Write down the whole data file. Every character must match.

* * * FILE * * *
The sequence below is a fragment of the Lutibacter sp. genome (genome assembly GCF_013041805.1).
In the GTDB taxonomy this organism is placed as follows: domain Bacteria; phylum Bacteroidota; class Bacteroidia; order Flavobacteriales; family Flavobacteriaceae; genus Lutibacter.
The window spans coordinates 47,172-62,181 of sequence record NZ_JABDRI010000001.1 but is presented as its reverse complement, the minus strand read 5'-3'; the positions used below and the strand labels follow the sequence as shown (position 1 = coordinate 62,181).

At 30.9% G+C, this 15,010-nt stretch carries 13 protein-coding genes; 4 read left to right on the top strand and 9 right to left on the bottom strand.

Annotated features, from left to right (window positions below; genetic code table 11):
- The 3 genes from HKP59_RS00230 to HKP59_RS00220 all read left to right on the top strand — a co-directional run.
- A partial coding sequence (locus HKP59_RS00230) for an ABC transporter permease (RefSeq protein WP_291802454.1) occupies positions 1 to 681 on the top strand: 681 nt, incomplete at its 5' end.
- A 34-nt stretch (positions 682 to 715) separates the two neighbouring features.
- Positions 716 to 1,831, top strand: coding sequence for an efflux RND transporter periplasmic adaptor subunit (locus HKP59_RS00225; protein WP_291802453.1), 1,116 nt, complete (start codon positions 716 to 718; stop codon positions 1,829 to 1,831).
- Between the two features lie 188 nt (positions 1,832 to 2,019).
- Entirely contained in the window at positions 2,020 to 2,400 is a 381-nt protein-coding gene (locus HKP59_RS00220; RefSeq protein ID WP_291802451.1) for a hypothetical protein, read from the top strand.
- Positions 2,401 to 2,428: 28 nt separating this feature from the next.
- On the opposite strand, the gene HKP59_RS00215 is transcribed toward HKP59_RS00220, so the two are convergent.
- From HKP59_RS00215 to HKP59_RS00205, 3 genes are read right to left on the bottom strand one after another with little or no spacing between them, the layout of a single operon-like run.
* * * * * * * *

The sequence below is a fragment of the Lutibacter sp. genome (genome assembly GCF_013041805.1).
In the GTDB taxonomy this organism is placed as follows: domain Bacteria; phylum Bacteroidota; class Bacteroidia; order Flavobacteriales; family Flavobacteriaceae; genus Lutibacter.
The window spans coordinates 47,172-62,181 of sequence record NZ_JABDRI010000001.1 but is presented as its reverse complement, the minus strand read 5'-3'; the positions used below and the strand labels follow the sequence as shown (position 1 = coordinate 62,181).

At 30.9% G+C, this 15,010-nt stretch carries 13 protein-coding genes; 4 read left to right on the top strand and 9 right to left on the bottom strand.

Annotated features, from left to right (window positions below; genetic code table 11):
- The 3 genes from HKP59_RS00230 to HKP59_RS00220 all read left to right on the top strand — a co-directional run.
- A partial coding sequence (locus HKP59_RS00230) for an ABC transporter permease (RefSeq protein WP_291802454.1) occupies positions 1 to 681 on the top strand: 681 nt, incomplete at its 5' end.
- A 34-nt stretch (positions 682 to 715) separates the two neighbouring features.
- Positions 716 to 1,831, top strand: coding sequence for an efflux RND transporter periplasmic adaptor subunit (locus HKP59_RS00225; protein WP_291802453.1), 1,116 nt, complete (start codon positions 716 to 718; stop codon positions 1,829 to 1,831).
- Between the two features lie 188 nt (positions 1,832 to 2,019).
- Entirely contained in the window at positions 2,020 to 2,400 is a 381-nt protein-coding gene (locus HKP59_RS00220; RefSeq protein ID WP_291802451.1) for a hypothetical protein, read from the top strand.
- Positions 2,401 to 2,428: 28 nt separating this feature from the next.
- On the opposite strand, the gene HKP59_RS00215 is transcribed toward HKP59_RS00220, so the two are convergent.
- From HKP59_RS00215 to HKP59_RS00205, 3 genes are read right to left on the bottom strand one after another with little or no spacing between them, the layout of a single operon-like run.